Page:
Brian: Without a doubt, creating with kids under the simple rules that we have in Rock Band Land, has made me a better collaborator and artist in general. I have long played in a math-y, progressive band called Tartufi. For years we pushed ourselves as hard as we could to write and arrange wildly complex, layered music. What I have learned from RBL and Rainbow Beast is the great value in letting simple ideas shine through.
My writing is has been freed by our process in Rock Band Land. I rarely feel inhibited or experience any sort of writer's block. In the past I may have been attached to my words and afraid to edit. Now everything is fair game and if something doesn't work out I just move on and create something else.
Marcus: I definitely think so, though it's hard to put into words. I think it reinforces my belief that often the most simple of musical choices are also often the best. The kids' spontaneity when rocking out is inspiring and refreshing. Also, because of the prolific nature of the Rock Band Land process, it's really honed my songwriting chops.
An oft-repeated maxim in kids music is "don't talk down to kids." What does that phrase mean to you?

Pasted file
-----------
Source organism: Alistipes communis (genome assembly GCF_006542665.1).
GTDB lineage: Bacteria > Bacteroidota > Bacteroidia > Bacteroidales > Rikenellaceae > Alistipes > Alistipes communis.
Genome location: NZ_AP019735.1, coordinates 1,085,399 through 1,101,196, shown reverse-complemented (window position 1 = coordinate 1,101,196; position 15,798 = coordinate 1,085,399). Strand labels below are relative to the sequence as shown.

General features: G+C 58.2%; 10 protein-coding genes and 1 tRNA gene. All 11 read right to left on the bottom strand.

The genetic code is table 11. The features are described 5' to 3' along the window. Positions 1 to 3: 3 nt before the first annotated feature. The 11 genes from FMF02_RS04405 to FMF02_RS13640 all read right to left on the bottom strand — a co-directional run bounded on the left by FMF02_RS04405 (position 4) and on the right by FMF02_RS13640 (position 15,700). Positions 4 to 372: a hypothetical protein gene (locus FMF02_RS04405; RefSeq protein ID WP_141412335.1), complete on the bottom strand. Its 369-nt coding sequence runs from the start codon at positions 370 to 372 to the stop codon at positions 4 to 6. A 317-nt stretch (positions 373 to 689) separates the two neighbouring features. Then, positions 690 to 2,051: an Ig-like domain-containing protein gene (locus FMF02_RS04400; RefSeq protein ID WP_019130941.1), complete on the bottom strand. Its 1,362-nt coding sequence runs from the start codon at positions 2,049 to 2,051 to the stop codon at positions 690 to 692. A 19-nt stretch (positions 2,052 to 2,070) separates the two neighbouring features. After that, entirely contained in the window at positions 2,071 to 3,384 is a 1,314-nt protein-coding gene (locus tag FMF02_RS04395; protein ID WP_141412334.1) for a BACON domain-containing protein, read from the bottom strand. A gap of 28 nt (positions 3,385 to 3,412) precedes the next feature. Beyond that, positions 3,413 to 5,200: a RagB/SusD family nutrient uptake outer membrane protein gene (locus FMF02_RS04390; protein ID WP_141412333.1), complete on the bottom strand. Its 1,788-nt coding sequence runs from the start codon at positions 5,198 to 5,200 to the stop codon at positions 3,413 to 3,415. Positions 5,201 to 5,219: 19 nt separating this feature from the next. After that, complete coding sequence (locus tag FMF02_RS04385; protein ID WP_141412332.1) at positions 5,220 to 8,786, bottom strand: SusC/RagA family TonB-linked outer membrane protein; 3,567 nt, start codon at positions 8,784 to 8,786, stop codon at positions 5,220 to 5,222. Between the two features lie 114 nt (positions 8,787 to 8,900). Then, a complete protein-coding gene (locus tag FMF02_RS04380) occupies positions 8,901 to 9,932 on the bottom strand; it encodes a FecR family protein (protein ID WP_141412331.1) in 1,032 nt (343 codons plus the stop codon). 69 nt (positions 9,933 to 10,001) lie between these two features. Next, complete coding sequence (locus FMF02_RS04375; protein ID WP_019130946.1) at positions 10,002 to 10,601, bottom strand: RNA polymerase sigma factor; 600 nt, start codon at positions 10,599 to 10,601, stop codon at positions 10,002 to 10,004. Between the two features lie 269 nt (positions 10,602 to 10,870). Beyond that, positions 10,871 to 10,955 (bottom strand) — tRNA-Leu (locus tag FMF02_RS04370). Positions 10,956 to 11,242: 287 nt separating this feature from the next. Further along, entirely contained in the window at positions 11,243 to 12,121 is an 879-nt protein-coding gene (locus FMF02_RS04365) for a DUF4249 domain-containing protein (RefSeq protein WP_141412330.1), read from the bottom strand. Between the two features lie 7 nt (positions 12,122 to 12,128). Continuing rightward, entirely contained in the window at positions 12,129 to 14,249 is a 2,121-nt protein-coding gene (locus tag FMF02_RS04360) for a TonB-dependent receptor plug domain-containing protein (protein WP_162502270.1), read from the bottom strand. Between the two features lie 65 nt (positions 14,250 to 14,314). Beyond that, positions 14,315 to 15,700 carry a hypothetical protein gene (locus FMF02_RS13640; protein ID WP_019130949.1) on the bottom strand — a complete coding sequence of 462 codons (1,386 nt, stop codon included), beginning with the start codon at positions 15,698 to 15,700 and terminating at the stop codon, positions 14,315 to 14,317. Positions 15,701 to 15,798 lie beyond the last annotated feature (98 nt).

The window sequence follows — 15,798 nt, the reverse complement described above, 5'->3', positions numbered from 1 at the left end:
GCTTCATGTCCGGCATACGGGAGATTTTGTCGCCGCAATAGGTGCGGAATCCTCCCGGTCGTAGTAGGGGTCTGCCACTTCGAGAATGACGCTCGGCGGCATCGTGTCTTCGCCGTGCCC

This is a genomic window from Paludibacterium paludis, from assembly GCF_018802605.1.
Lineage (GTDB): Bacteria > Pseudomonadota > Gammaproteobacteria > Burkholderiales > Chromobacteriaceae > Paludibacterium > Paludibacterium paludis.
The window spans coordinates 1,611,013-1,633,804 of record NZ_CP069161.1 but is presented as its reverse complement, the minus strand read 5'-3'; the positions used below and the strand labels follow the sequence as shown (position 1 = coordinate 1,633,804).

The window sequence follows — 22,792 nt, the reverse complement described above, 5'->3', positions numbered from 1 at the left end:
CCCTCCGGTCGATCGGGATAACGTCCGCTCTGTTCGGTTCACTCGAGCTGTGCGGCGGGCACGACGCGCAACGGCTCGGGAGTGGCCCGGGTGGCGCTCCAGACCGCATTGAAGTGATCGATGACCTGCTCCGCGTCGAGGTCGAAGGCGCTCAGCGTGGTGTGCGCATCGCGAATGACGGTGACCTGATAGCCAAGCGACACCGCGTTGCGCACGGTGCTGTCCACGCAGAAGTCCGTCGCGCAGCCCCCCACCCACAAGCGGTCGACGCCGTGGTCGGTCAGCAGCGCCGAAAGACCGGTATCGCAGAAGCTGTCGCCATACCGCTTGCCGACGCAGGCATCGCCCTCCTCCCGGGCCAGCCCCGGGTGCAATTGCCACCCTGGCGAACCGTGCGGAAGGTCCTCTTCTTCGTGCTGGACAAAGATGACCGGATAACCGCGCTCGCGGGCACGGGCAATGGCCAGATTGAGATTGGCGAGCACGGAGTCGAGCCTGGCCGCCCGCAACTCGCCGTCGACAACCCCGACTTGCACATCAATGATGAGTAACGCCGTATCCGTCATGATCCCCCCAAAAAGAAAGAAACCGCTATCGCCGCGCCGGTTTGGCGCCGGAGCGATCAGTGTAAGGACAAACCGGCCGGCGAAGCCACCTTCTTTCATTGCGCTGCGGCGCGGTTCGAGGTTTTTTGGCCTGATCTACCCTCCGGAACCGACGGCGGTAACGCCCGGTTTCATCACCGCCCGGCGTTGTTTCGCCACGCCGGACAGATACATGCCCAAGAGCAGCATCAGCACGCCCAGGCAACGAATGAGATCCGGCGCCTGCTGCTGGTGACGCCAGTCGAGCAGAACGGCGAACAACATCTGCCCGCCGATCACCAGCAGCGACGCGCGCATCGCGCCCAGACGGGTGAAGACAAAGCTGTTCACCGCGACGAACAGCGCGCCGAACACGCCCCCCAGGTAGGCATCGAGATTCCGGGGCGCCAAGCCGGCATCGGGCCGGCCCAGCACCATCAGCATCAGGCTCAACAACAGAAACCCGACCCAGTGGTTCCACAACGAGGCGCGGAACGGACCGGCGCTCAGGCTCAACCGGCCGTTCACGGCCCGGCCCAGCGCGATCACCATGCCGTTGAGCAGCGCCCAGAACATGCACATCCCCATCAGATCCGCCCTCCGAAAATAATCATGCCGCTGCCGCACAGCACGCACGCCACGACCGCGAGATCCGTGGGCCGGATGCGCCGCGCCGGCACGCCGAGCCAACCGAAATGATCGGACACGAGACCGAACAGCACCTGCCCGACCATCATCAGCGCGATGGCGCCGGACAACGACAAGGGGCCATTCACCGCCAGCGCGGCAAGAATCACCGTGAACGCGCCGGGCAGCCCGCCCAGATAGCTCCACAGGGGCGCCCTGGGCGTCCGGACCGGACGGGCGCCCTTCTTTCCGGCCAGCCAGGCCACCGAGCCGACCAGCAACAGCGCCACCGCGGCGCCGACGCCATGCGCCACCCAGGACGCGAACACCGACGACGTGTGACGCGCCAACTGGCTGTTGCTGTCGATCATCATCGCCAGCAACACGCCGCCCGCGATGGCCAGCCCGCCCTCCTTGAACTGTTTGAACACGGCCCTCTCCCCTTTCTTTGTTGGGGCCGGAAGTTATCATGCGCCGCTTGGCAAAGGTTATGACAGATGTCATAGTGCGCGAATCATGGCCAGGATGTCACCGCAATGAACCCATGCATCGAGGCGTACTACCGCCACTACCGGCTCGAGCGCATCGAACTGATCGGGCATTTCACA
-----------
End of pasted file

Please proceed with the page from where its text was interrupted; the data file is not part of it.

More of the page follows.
Brian: It means to always remember that kids, no matter how cute you think they might be, are complex people too and their ideas matter and they deserve respect as individuals.
Marcus: I haven't heard much kids' music, but my first, kinda self-righteous response is, "Well then, start writing songs like that." I can't listen to much kids' music because it feels condescending, at least to me.
Jen: To me, it means meeting kids at their level with honesty and respect. Answering their questions with as much real information as you can for their age, giving them room to express themselves without jumping in to finish their ideas or correct them, and engaging with their thoughts and ideas with the same curiosity and patience you would show to any other person you are just getting to know.